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In March, protestors gathered outside the Houses of Parliament to complain about the Digital Economy Bill, which was being fast-tracked through the Commons ahead of the general election.
The protest was organised by the Open Rights Group, which was particularly opposed to the provisions in the bill for potentially disconnecting those who are repeatedly accused of unlawful file-sharing. The bill was eventually passed in April, and met with some opposition from ISPs, who recently won a High Court review.
Blogger Cory Doctorow (pictured above) was one of the protestors in March. ZDNet UK asked Doctorow whether he thought the protest would make a difference. "All of these things make a difference, whether in the short term or the long term," he said, adding that it was "crazy" to have to ask MPs to "show up for work and talk about the law before they pass it".
Deep inside the Lawrence Livermore National Laboratory in Livermore, California sits the National Ignition Facility (NIF).
ZDNet UK's sister site CNET News's Daniel Terdiman took a tour of the facility, where scientists are attempting to demonstrate that laser fusion is possible, in the hope that the process can someday be used to generate clean energy.
Pictured above is a view inside the NIF's target chamber, a space easily big enough for technicians to stand inside. The giant NIF system funnels the 192 laser beams into the chamber using a complex infrastructure of power amplifiers, mirrors and more.
The world was gripped by the story of the 33 men trapped in a Chilean mine for more than two months.
The last man was pulled out of the mine via a narrow rescue shaft on 14 October, but less well-reported was the method used by rescuers to communicate with the men underground.
The rescue team employed a 'leaky feeder', a relatively simple device that acts as both an antenna and a feeder pipe. ZDNet UK's editor Rupert Goodwins gave his assessment of the leaky feeder technology, which will eventually be used to bring mobile phone coverage to the London Undergound.
Chipmaker Intel and its partners showed off a range of new technology at the Intel Developer Forum (IDF) in San Francisco in September.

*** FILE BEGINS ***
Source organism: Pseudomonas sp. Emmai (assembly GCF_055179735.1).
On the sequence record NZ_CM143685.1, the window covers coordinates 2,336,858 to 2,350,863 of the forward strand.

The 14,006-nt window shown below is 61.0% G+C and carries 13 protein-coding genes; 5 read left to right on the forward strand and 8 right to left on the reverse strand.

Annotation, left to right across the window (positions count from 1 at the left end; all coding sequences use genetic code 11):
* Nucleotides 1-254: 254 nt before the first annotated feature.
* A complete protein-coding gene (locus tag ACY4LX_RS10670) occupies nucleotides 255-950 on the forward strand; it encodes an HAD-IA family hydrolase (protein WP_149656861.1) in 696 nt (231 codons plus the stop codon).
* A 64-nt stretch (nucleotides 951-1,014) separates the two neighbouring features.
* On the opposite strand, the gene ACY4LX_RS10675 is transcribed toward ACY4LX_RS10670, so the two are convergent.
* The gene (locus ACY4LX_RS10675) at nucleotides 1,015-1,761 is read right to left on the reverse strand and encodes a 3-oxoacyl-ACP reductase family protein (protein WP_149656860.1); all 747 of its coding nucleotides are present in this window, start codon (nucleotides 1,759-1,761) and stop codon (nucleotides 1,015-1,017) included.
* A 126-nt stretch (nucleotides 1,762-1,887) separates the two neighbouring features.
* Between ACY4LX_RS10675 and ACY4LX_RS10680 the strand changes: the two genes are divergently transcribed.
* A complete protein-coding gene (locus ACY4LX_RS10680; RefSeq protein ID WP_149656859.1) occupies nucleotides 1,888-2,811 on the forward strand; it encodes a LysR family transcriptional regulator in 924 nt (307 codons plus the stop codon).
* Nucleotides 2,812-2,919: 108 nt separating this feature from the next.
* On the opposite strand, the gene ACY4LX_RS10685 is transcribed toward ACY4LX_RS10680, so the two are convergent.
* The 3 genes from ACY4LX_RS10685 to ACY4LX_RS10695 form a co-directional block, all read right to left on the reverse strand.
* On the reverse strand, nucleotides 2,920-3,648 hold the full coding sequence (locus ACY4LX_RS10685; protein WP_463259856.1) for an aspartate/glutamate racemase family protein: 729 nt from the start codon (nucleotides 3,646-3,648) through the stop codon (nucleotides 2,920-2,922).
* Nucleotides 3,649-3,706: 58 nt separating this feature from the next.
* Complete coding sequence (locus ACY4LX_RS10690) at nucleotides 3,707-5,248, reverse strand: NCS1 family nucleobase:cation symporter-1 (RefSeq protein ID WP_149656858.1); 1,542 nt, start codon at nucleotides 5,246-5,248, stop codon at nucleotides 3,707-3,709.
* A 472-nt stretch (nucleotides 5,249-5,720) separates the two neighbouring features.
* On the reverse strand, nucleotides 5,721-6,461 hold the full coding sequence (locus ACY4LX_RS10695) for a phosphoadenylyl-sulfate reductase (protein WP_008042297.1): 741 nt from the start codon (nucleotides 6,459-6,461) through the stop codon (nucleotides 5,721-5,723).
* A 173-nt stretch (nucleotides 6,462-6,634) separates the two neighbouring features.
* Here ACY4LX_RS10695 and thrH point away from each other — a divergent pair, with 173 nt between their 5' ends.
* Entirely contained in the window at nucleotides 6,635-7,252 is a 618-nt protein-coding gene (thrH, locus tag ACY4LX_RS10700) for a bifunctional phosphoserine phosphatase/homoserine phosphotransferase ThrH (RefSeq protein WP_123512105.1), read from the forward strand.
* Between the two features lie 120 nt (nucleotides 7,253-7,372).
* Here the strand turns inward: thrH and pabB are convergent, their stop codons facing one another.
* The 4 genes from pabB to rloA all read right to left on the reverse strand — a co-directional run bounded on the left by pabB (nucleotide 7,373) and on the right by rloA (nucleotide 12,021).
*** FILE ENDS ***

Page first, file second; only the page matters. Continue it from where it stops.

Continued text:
IDF keynote presentations normally end with the press invited up to photograph the demo kit, but ZDNet UK has never seen a scrum as insanely dangerous as this. Possessed by one impulse — to photograph the Dell Inspiron Duo flippy-twisty netbook-tablet — the pack surged forwards with such ferocity that they temporarily managed to invade the back of the stage, an area normally guarded by Intel's most massively muscled employees. Our man on the spot, Rupert Goodwins, captured the scene.
Hans-Peter Hildebrandt's image (above) of a wire chamber at Desy, the German electron synchrotron in Hamburg, was one of the winners in this year's Global Particle Physics Photowalk.
As part of the competition, more than 200 photographers went behind the scenes at physics labs in Europe, North America and Asia to capture some awe-inspiring shots of heavy tech at work.
The image above topped an online vote by 1,300 photo fans to take the people's choice prize. It also came second in a global jury vote and first in a local jury competition.
"I am an amateur nature photographer and the subject — technology — was a great challenge," said Hildebrandt, a lead technician at a German manufacturer, in a Photowalk statement. "You don't get to see things like accelerators in tunnels very often."
In June, the Worshipful Company of Information Technologists received its Royal Charter, granted by the queen, in St Paul's Cathedral.
The company is the 100th London Livery Company — originally medieval guilds that regulated industries, they are now mostly social and charitable organisations. The Information Technologists' company is particularly active in education and training, and this ceremony marks its full incorporation into that tradition.
After being bestowed in St Paul's Cathedral, the Charter was carried by the Company in a procession through rush-hour traffic to a substantial banquet.
As the procession walked towards Bank from St Paul's, a distinct surge was detected in the mobile phone networks as pictures and texts about "funny men with sticks" flew to all corners of the world. Pagentry and technology meet in perfect sync.
Photo credit: Rupert Goodwins
In May, Intel took the wraps off Moorestown, a version of its Atom chip for smartphones and mobile internet tablets — and provided ZDNet UK with this eye-catching image.
According to the company, this new generation of Atom is far more power efficient than earlier versions, allowing Intel to get into one of the very few markets dominated by another chip design firm, ARM.
Capgemini's Merlin datacentre is housed within an old 86,000-square-foot warehouse in Swindon.
Made up of four modules that add up to a total datacentre area of 10,000 square feet, the facility can be expanded to a maximum of 12 modules. IT consulting and services provider Capgemini is aiming for the facility to be fully occupied handling IT outsourcing work by June 2011.
ZDNet UK reporter Jack Clark took this image in August, during a visit to the facility. "I like it because it makes datacentres look cool and Blade Runner-esque, and actually gives you an idea of their scale," he said.
Cern and its Large Hadron Collider (LHC) has dominated the news in 2010 with a series of breakthroughs.
Pictured above is the massive end cap for the cylindrical detector in the Compact Muon Spectrometer (CMS) experiment.
With Cern physicists having recently trapped antimatter atoms for the first time, 2011 promises to be another exciting year of physics discoveries.